It would appear that since I was last here in 2014 the summit has had a make over with the red Lancashire rose painted on all four sides of the summit trig point, adding to this a new stone shelter sectioned into four seperate shelters each providing enough space for up to six people.

Summit time was brief due to the low cloud as I made the decision to descend the summit by the west flank of the fell, this will lead me down to Higher and Lower Fair Snape and finally Blindhurst, this, a section of path that flanks the the ridge at valley level.

i had descended steeply out of the cloud from where I was picking out the path and making my way towards it when from no where the sun re-appeared and the clouds lifted almost instantly, I took a look back and through the grey cloud a deep blue sky could be seen, this sight alone was enough for me to change my mind from where I steeply made my way back to the summit emerging spot on the summit cairn, by which time the cloud had completely lifted revealing the deep colours of the wild grasses.

"If there isn't a way, find a way" Robert Edwin Peary -Arctic Explorer.

Crossing the hags and marsh was easier said than done often walking myself into bogs where my only option was to back track my way out, the fence seen on the right is the more direct route and indeed there is a sort of path there, but it would seem in places it had been taken over my masses of peat hags and watery bogs.

Count to three and find the alterative route around.

Stopping to look back on Fair Snape Fell/Paddys Pole.
I'm not quite sure why my heart is currently thumping out of my chest right now but it may have something to so with the energy and the time it has taken me walk those last hundred yards or so! it sure wet wet underfoot, but its not like it wasn't to be expected I guess.

Thats more like it.
I take out my map firstly guided by the fence that I had been keeping at a distance to my right where I am met by two wooden styles offering access to Holme House Fell to the north and Saddle Fell to the east, given that during my last visit to the Bowland Fells I summited Holme House Fell I thought why not make this a circular walk and take in Saddle Fell, besides, just look how inviting that path looks and not to mention...

Extended views over towards Totridge.
The beautiful moorland views in every direction.

What an afternoon this is turning out to be.
Those with a keen eye may be able to spot a fence below centre right in the photo, which is where Im heading.

Saddle Fell wild grasses.
The fence was soon reached as I pass through a wooden gate taking one more look at the beautiful scenery before starting my descent down Saddle Fell.

Wards End from Saddle Fell.
The fence that I had been following had broken away to my right as I follow a wide path that soon flanks Wards End to the right before reaching the copse of trees seen at the far end of the ridge.

Views over my shoulder towards Burnslack Fell.

Wolf Fell and White Stone Clough.
White Stone Clough is the name given to the ridge like feature seen below Wolf Fell, the area below is known as Greenlough Clough Head, it all looks terribly inviting but I can only guess just how wet it is down there.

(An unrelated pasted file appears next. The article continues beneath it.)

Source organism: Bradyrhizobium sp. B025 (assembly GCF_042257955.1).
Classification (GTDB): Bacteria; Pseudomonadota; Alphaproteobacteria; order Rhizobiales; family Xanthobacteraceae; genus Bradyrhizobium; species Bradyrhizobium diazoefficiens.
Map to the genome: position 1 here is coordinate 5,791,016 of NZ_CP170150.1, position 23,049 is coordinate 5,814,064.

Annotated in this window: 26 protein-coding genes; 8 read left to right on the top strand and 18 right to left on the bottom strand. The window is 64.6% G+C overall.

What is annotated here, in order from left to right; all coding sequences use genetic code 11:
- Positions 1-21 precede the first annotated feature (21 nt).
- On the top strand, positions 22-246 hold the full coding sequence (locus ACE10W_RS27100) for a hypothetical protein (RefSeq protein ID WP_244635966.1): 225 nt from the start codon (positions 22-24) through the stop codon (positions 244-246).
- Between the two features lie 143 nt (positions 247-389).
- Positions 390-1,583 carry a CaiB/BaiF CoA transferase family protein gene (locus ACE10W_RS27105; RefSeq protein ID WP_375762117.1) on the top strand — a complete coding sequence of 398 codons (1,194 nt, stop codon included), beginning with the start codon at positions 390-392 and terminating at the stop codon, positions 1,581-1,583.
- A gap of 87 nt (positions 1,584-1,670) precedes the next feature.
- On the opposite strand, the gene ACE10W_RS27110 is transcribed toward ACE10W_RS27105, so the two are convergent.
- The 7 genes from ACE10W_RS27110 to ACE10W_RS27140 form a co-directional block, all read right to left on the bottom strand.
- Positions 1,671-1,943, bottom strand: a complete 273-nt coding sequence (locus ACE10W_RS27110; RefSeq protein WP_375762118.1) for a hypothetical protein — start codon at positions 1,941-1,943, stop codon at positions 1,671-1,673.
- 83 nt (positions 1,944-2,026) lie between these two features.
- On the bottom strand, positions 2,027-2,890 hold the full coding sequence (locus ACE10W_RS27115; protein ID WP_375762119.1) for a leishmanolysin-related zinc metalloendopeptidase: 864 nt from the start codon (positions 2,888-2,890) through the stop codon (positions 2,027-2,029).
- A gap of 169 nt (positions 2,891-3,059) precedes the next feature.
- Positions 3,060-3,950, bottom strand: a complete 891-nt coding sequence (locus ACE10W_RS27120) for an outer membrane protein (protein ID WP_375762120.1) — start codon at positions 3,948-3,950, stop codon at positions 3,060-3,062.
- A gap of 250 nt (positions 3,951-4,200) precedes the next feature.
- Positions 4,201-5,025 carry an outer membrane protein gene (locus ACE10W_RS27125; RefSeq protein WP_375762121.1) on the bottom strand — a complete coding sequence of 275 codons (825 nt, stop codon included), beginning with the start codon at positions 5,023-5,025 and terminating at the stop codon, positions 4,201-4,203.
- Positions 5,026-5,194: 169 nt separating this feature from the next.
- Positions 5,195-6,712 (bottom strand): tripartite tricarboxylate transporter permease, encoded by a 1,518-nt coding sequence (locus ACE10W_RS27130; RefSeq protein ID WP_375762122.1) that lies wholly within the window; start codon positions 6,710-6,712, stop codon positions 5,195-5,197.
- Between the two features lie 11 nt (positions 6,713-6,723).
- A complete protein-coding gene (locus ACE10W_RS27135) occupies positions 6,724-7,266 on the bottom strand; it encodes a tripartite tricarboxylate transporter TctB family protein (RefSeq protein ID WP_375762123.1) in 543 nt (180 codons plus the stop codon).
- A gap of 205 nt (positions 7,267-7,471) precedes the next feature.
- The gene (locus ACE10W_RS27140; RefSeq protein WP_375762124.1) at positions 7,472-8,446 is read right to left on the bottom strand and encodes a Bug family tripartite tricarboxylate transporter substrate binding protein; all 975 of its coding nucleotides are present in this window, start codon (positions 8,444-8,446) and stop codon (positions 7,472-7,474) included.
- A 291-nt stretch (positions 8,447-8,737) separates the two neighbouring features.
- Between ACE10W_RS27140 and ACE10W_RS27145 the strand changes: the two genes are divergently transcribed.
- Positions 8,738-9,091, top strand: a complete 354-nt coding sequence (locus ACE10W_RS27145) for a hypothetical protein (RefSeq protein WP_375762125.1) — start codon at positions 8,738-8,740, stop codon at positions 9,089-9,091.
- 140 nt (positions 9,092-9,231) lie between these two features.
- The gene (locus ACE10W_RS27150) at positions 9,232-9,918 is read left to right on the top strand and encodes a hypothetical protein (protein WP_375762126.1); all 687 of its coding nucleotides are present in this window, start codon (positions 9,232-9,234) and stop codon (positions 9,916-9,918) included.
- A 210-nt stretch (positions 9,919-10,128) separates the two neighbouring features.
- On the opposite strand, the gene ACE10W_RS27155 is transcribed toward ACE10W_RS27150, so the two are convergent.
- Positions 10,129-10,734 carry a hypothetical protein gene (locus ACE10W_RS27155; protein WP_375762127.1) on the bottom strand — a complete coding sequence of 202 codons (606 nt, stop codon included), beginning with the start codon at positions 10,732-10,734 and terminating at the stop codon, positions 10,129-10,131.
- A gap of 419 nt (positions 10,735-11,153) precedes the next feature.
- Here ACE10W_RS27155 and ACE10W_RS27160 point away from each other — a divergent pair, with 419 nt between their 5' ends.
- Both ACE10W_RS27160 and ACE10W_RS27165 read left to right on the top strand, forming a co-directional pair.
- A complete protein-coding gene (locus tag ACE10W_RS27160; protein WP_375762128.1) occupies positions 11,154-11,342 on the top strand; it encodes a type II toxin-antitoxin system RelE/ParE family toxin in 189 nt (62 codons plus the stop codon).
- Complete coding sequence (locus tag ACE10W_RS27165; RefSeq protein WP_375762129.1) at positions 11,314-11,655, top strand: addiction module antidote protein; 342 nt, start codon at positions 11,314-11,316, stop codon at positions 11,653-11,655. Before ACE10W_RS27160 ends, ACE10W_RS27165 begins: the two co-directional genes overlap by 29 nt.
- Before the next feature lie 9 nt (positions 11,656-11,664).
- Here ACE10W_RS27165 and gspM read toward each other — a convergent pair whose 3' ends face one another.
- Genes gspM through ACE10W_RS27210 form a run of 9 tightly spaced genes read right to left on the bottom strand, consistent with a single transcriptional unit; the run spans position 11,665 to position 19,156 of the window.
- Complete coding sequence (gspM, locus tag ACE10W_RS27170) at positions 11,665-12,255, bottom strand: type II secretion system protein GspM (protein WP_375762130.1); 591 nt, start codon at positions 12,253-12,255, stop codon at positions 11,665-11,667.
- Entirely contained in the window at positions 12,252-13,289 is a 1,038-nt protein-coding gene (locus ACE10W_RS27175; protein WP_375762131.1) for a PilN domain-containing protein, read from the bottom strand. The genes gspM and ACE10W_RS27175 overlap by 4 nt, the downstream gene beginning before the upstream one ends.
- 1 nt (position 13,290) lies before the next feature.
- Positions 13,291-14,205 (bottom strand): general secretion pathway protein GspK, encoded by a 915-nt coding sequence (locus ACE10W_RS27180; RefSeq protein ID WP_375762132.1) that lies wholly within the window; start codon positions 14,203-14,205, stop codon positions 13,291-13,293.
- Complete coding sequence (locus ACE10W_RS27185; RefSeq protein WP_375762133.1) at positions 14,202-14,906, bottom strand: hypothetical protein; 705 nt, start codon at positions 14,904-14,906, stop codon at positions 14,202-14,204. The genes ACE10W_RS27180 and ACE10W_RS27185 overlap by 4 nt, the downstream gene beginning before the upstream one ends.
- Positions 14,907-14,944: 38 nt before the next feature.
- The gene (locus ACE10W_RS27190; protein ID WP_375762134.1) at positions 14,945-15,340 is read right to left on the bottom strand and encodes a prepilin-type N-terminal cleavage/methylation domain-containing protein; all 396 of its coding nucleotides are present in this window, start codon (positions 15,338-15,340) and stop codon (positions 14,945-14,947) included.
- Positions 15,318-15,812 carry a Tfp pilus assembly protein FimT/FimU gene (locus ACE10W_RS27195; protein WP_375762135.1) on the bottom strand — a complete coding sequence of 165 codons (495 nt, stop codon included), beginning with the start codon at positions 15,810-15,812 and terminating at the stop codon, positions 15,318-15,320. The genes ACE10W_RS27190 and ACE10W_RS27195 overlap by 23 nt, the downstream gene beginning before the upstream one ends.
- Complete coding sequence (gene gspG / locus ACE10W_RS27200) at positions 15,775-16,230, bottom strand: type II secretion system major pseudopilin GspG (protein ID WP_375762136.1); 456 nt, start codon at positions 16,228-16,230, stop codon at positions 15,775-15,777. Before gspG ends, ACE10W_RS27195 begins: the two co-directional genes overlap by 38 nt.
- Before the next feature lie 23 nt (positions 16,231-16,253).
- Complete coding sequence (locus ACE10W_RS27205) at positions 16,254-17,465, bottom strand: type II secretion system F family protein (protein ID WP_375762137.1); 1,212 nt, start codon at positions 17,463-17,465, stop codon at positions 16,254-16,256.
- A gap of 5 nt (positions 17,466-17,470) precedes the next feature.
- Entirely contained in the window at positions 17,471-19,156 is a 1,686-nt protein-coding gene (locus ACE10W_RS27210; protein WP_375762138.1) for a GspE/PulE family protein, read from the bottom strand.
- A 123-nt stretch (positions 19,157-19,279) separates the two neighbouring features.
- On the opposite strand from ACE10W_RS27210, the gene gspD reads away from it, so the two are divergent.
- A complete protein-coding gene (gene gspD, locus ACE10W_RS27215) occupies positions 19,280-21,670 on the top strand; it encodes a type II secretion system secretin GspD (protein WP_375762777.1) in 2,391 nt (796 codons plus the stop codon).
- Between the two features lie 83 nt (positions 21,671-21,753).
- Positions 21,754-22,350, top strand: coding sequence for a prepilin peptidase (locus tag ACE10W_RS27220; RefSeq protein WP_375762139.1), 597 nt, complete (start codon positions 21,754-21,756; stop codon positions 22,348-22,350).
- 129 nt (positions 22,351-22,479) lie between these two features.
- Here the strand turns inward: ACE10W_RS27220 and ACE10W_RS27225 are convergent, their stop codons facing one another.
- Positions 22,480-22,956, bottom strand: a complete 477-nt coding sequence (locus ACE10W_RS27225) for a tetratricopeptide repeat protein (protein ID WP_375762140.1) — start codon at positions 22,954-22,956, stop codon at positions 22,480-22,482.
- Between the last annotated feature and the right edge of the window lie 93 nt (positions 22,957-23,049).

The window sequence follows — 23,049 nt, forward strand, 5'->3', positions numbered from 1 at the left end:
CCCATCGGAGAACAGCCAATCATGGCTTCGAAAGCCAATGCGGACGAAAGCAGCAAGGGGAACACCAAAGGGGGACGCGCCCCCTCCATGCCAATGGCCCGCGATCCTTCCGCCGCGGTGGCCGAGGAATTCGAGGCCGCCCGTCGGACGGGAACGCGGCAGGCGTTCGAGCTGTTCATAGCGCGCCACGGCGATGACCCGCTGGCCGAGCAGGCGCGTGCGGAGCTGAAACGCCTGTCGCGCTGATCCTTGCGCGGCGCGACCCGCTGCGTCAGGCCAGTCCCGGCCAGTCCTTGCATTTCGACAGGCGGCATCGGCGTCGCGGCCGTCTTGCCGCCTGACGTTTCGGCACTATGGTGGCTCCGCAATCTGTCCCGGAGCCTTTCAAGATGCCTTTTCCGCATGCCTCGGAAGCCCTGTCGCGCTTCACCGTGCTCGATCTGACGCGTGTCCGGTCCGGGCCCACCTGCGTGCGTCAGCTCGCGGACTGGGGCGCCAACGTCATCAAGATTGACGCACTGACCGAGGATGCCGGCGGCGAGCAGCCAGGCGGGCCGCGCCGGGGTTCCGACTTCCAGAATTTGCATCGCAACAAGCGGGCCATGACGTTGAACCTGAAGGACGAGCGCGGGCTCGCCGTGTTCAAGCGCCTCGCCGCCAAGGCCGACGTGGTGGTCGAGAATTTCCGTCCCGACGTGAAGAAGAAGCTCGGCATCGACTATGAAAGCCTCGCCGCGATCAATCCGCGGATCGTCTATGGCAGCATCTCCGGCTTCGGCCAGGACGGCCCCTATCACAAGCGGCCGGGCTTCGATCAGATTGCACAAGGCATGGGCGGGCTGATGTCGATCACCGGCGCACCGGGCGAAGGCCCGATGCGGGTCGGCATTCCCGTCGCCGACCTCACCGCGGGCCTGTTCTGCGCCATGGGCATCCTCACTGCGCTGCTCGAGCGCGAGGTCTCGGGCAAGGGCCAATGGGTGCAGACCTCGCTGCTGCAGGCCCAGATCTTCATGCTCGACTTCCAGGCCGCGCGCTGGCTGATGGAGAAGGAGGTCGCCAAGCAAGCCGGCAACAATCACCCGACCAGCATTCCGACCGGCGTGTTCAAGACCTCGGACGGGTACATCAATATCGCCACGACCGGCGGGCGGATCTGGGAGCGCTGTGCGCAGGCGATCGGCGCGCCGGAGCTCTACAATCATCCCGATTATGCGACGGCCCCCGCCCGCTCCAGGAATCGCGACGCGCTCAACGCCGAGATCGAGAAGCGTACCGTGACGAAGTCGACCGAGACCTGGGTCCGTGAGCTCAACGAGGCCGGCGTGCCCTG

Passing through Saddle End Farm.

Wards End is soon flanked as I arrive at a large pool where sheep are gathered, before passing through the gate the sound of a quad bike gets my attention as it slowley makes its way up the steep fell side closely followed by the farmers dog which looked kinda funny as usualy the sheep dog rides up front with the farmer.

After passing through the gate the sheep that I had just passed appear on the lane seen in the right of the photo as the farmers wife makes her way towards them through what can only be decribes as one of the most well kept farm yards I have seen in a long while, we pass with a smile before I head out along the farm lane where I am met by a large group of...

Tame Hens.
The Hens sensed my approach and scurry from beneath a canopy of trees towards the fence that was holding them in, soon the Hens found their way through the fence and spilled out onto the road.

Even posing for the camera.

Brillant sun light as I look back on Saddle End Farm.

From the same spot looking towards Saddle Fell and Burnslack Fell.

The noise of a bin lorry brought my afternoon walk back to civilisation as it stopped to empty wheelie bins left out at the top of the farm track, from here I still have around a mile and half of road walking to do before reaching Fell Foot but at least I have views of Parlick to keep me company.

Passing through Wolfen Hall Farm (Estate)

The road starts to descend steeply before I make a right turn sign posted Wolfen Hall Farm which have been turned into Holiday Cottages some of which are up for sale.

Such an idyllic setting.

Parlick captured in wonderful afternoon light.

The road walking had started to become as tiring with quite steep and lenghty stretches involved but soon I found myself heading towards Fell Foot with fabulous views of a sun soaked Parlick in front of me. My car is parked just up the lane anD seeing as I hadn't eaten since my Frosties this morning I figured I would eat lunch whilst sat in my car all the while listening to daily updates on the Cumbrian Floods.

I needed today to happen for so many reasons, driving to work and back in the dark gets the best of us down and I am no different, a splash of light and fresh air does wonders for the soul, I only wish Cumbria's plight was as simple.